Beowulf is an Old English epic poem about heroism, bravery, and loyalty. Throughout the story, we learn that good constantly defeats evil, but we fail to question the similar qualities and characteristics both sides possess. Beowulf is considered a hero because of his exceptional fighting skills, considerable strength, and great loyalty. He proves this by defeating Grendel, killing Grendel’s mother, and slaying the dragon. Though the three creatures allow Beowulf to prove his courage in battle, that is not their sole purpose in the poem.
Victoria Symons, an Honorary Lecturer at University College London argues that the point of the poem is that similar qualities can be found in both heroes and villains, and we come to this conclusion by finding the true meaning of the creatures in the story. Throughout this paper, I will discuss the roles each monster plays and will analyze Symon’s interpretation of the poem to reveal the meaning of each monster.
The first creature Beowulf confronts is Grendel.
Despite their issues, Beowulf and Grendel share similar characteristics. Both characters are powerful in battle, have never been defeated, and have an immense amount of pride and ego. Both characters are also lonely and isolated. In her analysis, Symons notes that like Grendel, Beowulf arrives in Denmark as an outsider, without notice, and without authorization. Another similarity is that both characters fight without weapons or armor. So, what is Grendel’s purpose? Symons points out that family affiliation is a recurring theme throughout this poem. The whole story starts with a prologue that runs through four generations of Hrothgar’s family tree before any activity happens.
Throughout the poem, characters are recognized by their relationship with others. Symons notes that the ability to be placed in a family is central to the social interactions of the poem. Everything we know about Grendel is that he’s descended from Cain and that he has a mother, although the poem never mentions her name. Grendel is, therefore, an outsider. Symons makes an interesting argument that the threat he represents to the human world of the poem is simply that he has no stake in it. Grendel is thus unplaceable represents isolation.
After Grendel dies, the Danes are attacked again by Grendel’s mother who’s looking for revenge. Her appearance is like Grendel’s, but her attack strategy differs significantly. Grendel’s mother attacks for one simple reason, justice. Rather than causing extensive damage, she kills only one person before leaving home with her son’s arm. The man she chooses is Esher, Hrothgar’s most trusted friend. The killing of the advisor was meant to match the loss of her only son. This is an intriguing viewpoint because I was under the impression that she simply wanted justice for her son. Symons mentions that in a society that’s defined by loyalty and family ties, revenge poses problems by initiating violence, destruction, and unpredictability. We see this unfold following the slaying of Grendel after his mother seeks revenge. The dragon, on the other hand, is a literal threat to the safety of Beowulf’s people and represents a mortal danger. Earlier in the poem, Hrothgar makes a speech warning against the dangers of greed, and rewards Beowulf with gifts and weapons in return for killing Grendel and his mother. We learn that this is what a good leader does, but the dragon, in contrast, doesn’t behave like this at all. The destruction it causes on an entire land is instigated by the theft of a single gold cup from its hoard. Greed is a serious concern in Beowulf. Reflecting heroic Anglo-Saxon societies, the poem’s human characters live and die by the generosity of their rulers. In standing against the dragon, Beowulf also stands against the greed it represents.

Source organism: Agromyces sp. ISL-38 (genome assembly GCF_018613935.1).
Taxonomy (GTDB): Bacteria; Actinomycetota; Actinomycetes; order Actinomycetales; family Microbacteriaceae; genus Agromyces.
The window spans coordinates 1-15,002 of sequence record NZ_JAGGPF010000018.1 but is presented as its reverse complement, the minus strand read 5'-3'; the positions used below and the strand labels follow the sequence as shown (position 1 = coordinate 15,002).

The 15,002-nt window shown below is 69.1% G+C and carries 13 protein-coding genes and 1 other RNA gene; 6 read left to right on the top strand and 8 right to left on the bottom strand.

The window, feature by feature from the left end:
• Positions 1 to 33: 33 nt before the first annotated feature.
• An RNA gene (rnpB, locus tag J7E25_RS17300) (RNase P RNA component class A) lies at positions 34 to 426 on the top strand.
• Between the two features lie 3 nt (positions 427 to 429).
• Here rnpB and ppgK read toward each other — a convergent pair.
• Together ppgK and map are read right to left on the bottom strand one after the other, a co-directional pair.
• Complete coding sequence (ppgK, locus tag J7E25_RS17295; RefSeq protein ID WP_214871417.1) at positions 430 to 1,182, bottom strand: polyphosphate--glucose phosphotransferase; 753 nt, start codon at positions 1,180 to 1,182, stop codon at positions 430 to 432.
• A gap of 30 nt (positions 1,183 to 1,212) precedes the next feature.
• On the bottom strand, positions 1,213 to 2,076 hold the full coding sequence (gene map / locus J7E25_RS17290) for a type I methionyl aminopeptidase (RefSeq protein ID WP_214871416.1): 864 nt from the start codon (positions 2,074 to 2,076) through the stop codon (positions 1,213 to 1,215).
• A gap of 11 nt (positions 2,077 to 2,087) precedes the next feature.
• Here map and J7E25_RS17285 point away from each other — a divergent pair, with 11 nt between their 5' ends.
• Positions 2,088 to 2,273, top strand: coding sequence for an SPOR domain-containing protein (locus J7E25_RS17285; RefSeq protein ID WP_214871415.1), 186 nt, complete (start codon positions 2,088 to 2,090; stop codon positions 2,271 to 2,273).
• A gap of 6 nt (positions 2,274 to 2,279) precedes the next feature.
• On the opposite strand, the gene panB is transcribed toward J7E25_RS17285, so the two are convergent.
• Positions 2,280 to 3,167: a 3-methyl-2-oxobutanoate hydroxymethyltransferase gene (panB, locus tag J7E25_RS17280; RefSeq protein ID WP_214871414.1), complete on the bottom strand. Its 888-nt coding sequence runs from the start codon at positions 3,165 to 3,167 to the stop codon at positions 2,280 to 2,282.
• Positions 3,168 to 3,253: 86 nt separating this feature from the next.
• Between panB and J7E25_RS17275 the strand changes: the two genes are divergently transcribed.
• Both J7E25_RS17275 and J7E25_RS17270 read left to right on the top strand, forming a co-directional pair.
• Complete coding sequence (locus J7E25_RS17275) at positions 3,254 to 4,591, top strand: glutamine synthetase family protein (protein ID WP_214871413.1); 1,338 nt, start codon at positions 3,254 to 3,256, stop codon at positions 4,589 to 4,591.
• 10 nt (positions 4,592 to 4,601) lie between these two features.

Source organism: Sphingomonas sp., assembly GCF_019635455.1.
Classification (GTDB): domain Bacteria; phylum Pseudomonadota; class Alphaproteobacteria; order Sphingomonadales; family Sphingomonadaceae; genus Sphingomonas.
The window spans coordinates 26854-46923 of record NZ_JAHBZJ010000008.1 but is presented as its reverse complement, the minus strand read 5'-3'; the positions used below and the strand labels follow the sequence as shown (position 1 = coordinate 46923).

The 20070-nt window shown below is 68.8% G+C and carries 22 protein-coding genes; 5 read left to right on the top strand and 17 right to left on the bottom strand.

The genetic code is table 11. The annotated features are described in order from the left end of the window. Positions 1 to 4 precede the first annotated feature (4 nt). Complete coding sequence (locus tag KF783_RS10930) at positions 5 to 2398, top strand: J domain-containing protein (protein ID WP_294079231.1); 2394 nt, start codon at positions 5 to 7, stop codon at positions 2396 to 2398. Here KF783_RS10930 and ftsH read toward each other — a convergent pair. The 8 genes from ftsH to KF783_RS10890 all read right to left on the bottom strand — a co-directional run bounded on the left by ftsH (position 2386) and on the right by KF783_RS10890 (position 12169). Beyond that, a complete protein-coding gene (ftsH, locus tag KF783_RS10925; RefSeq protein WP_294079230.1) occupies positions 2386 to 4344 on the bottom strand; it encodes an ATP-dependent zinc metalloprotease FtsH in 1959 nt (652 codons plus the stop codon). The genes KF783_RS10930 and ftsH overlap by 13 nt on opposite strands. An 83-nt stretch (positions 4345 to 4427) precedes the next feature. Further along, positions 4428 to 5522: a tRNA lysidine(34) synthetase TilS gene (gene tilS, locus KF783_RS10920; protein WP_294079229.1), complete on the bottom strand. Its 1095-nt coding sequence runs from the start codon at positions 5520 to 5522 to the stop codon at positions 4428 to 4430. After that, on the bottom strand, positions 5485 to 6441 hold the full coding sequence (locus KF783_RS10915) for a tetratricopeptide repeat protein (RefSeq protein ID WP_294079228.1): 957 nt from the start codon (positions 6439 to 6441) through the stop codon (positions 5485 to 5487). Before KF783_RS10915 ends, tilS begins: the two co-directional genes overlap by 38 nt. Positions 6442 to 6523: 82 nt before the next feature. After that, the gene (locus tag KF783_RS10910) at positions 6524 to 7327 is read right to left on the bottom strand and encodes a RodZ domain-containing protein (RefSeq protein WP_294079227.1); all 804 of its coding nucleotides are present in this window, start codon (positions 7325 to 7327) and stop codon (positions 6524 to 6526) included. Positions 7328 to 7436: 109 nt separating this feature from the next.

In conclusion, Victoria mentions that if Grendel’s isolation marks him as a monster, we should find the likeness in Beowulf’s character unsettling. Grendel’s mother may be motivated by vengeance, but Beowulf’s response to her attack is similar. The keenness with which Beowulf urges vengeance contrasts with Hrothgar’s muted sorrow. Symons mentioned something that I failed to notice when reading the text. She states that an Old English word is used several times in the poem to describe Grendel: ‘aglæca’. She mentioned that the same term is later used to describe Grendel’s mother and the dragon. The old English word it’s also used to describe Beowulf. This raises the question of how we should translate this word that somehow describes both the best and the worst of characters. Symons taught me that in the world of Beowulf, where humans and monsters act from the same motives, characters are described using the same words. In the end, the line between hero and villain comes down to a matter of perspective: someone’s Beowulf is another’s Grendel. Symons teaches the reader that peace is fragile in the world of Beowulf, and it can be easily overturned by greed, or feuding, or social isolation.
👋 Hi! I’m your smart assistant Amy!
Don’t know where to start? Type your requirements and I’ll connect you to an academic expert within 3 minutes.get help with your assignment